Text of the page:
def main(self):
      last = self.scheduler.time
      while 1:
         yield 1
         if self.scheduler.time - last > 1:
             self.send(self.generateMessage, "outbox")
             last = self.scheduler.time

source = message_source().activate()
publish("client_fanout", source) # perhaps something else?
def client_protocol():  return Subscriber("client_fanout")

SimpleServer(protocol=client_protocol, port=1400).run()
# end

>From the perspective of using multiple CPUs, currently we're thinking
along the lines of this.  I'lll use existing examples to make things more

Currently to build a player to decode and playback dirac [1] encoded video
in python, we're doing this: 
                  [1] http://dirac.sf.net/

         ReadFileAdaptor(file, readmode="bitrate", bitrate = 300000*8/5),

Sometimes, however,  it would be nice to take a YUV file, encode, decode and
view (since it simplifies the process of seeing changes):

pipeline( ReadFileAdaptor(FILENAME, readmode="bitrate", bitrate= 1000000),
          RawYUVFramer( size=SIZE ),
          DiracEncoder(preset=DIRACPRESET, encParams=ENCPARAMS ),

Clearly on a multiple CPU machine, it would be useful to have the processing
cross processes, so we're intending on using a process chassis (a chassis
is a thing with holes or can have things attached) to run the components in
a different python process. The likely syntax we'll be playing with would

pipeline( ReadFileAdaptor(FILENAME, readmode="bitrate", bitrate= 1000000),
          RawYUVFramer( size=SIZE ),
                    DiracEncoder(preset=DIRACPRESET, encParams=ENCPARAMS ),
          SubProcess( DiracDecoder()),

This is intended to run over 3 processes. (One parent, two children)

For the degenerate case:

pipeline( SubProcess( ReadFileAdaptor(FILENAME, readmode="bitrate", bitrate=
          SubProcess( RawYUVFramer( size=SIZE ),)
                    DiracEncoder(preset=DIRACPRESET, encParams=ENCPARAMS ),
          SubProcess( DiracDecoder()),
          SubProcess( VideoOverlay())

We're actively considering the possible sugar:
      ... original list of components ...

But we're looking to walk before running there. Much like we implemented the
underlying functionality before pipelines and that before implementing

One issue you potentially raise in this scenario is how you find existing
components that may exist without having tight coupling. The way we're
working on this is to have named services which you look up in a linda-type
way.  One nasty thing we found there is that the code can start looking
snarled up. That was until we realised because we have a scheduler that we
can implementing almost-but-not-quite-greenlet style switching using

Specifically a pygame based component can do a lookup for an actve display

   def main(self):
      yield WaitComplete(
                              callback = (self,"control"),
                              size = (self.render_area.width,
                              position = self.position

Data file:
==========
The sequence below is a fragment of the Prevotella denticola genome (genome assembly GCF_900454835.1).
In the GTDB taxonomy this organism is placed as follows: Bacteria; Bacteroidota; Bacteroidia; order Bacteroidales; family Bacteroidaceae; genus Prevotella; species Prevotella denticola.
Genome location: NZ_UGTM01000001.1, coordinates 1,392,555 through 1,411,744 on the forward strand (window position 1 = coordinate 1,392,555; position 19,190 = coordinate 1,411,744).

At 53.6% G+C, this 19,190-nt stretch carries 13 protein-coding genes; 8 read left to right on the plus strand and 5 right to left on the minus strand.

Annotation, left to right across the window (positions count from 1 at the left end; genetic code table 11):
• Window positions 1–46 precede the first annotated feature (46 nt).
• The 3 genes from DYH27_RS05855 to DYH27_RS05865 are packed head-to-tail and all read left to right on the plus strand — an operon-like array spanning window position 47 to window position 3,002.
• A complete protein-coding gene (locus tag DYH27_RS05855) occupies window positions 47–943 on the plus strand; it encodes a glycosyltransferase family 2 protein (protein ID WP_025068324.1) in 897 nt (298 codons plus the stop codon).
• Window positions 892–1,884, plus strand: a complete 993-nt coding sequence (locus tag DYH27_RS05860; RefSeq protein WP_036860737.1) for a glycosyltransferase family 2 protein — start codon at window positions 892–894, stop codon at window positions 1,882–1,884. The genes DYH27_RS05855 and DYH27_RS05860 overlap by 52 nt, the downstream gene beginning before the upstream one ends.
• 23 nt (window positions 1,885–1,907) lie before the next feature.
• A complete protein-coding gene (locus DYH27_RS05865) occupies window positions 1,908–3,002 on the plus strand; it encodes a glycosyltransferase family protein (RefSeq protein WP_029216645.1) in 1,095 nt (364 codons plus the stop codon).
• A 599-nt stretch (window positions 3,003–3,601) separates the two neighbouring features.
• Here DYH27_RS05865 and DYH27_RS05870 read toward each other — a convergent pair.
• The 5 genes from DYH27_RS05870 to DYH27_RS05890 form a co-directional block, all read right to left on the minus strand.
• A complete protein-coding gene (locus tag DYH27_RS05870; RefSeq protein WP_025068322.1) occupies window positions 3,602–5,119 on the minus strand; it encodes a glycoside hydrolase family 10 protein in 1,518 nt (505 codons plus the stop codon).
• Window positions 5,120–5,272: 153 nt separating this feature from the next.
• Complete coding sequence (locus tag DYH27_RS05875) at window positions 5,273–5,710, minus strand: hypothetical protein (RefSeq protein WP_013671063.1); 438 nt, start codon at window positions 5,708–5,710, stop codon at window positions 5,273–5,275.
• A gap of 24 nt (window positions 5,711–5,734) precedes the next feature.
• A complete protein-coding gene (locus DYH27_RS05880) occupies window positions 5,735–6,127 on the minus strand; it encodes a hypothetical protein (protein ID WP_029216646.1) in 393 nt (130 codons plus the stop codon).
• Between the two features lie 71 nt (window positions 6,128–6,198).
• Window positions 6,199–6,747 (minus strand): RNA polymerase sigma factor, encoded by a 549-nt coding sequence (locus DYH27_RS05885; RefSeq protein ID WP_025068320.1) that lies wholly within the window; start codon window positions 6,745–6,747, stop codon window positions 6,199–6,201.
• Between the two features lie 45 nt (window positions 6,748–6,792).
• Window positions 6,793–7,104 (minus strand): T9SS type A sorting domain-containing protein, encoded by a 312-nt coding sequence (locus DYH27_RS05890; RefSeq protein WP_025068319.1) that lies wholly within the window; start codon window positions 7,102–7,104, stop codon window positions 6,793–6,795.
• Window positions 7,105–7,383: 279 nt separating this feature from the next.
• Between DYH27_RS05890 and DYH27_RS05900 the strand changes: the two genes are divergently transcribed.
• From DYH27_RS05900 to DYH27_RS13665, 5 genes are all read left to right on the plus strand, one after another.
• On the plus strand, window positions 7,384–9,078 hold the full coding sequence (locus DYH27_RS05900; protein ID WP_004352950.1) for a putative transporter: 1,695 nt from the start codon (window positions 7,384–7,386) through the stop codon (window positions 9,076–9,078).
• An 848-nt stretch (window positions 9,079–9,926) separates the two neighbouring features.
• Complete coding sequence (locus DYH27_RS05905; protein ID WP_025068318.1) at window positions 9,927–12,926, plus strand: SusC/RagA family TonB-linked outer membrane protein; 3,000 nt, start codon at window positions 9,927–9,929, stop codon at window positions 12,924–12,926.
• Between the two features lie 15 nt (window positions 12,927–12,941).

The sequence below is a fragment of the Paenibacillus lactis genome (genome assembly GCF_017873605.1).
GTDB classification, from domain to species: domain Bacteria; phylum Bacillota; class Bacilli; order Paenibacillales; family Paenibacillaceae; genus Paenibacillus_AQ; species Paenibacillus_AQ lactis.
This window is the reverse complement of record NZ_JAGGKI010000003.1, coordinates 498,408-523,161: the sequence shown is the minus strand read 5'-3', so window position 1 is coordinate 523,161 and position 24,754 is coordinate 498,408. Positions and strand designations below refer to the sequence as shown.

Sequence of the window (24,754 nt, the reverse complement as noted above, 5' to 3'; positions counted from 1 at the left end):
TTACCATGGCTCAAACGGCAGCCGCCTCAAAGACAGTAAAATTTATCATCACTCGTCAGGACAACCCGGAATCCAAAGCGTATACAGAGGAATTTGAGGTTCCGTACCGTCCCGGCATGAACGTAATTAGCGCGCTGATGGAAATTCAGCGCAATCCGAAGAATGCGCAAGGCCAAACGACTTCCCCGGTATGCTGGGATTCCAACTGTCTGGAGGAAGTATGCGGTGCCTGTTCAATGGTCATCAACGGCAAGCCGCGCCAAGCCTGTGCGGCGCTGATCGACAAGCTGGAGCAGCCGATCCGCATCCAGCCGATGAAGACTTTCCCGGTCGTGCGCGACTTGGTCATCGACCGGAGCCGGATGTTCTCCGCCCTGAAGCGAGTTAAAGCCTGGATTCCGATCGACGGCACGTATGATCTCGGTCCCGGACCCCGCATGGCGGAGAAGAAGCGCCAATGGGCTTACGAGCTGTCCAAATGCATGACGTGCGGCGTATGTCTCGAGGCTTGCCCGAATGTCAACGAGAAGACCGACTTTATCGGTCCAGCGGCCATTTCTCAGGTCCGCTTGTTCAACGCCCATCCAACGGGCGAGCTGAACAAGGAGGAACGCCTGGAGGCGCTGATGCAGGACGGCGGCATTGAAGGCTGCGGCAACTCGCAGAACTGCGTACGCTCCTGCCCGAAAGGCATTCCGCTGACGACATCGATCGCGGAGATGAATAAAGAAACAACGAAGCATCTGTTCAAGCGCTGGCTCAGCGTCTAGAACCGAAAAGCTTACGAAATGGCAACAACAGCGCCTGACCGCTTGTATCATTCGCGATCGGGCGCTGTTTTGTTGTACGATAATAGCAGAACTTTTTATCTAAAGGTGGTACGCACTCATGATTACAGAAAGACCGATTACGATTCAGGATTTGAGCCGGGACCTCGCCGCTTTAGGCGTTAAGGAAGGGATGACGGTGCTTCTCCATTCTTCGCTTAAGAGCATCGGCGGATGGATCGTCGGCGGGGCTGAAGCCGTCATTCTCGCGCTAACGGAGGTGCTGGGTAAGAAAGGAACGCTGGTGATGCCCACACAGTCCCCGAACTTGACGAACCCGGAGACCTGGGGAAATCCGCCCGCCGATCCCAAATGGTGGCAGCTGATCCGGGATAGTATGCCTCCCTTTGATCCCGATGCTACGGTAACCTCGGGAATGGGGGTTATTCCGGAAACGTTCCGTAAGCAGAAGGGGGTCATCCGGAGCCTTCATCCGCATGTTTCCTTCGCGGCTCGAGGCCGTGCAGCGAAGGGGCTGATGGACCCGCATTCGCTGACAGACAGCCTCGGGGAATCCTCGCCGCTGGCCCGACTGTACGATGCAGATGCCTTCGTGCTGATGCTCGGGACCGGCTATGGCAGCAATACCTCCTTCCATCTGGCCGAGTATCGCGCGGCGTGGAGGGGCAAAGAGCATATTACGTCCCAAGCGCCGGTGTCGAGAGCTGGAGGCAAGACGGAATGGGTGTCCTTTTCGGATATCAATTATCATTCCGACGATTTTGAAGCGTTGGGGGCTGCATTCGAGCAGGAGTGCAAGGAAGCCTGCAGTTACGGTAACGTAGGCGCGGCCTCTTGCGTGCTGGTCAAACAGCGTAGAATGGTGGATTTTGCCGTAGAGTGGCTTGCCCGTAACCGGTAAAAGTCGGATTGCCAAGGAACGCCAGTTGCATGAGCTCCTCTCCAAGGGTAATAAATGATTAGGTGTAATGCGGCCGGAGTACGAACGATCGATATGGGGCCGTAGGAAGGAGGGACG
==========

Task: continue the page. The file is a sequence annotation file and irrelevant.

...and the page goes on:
display = self.display

Where requestDisplay does this:

   def requestDisplay(self, **argd):
      displayservice = PygameDisplay.getDisplayService()
      self.link((self,"signal"), displayservice)
      self.send(argd, "signal")
      for _ in self.waitBox("control"): yield 1
      display = self.recv("control")
      self.display = display

That said, having seen your post further down the thread about a set
of requirements you post, I think on many fronts we hit much of the aims
you list. This is largely for one simple reason - our primary aim is that of
making concurrency __easy__ to deal with, whilst not sacrificing the
portable scalability. This is also why we've worked on graphical tools
for putting together these pipelines, as well as looking inside.

We have a deliberately naive C++ implementation based on the mini-axon
tutorial which uses Duffs device to implement generators for example. I'd
love to see that implementation expand since I think it'd generate a whole
set of questions that need answering and would probably benefit the python
implementation. Mind you hopefully pypy and shedskin will mitigate /our/
need to do that translation manually :-)

If anyone's interested further, I'm happy to talk more (I'm going to Euro
OSCON is anyone wants to discuss this there), but this feels like spamming
the list so I'll leave things at that.

However, so far we're finding the approach is a good one for our needs.
The reason I'm posting about it here is because I think Kamaelia directly
hits every point you made, but mainly in the hope it's of use to others
(either directly or for cherry picking ideas).

Best Regards,

Michael Sparks, Senior R&D Engineer, Digital Media Group
Michael.Sparks at rd.bbc.co.uk, http://kamaelia.sourceforge.net/
British Broadcasting Corporation, Research and Development
Kingswood Warren, Surrey KT20 6NP

This e-mail may contain personal views which are not the views of the BBC.

More information about the Python-Dev mailing list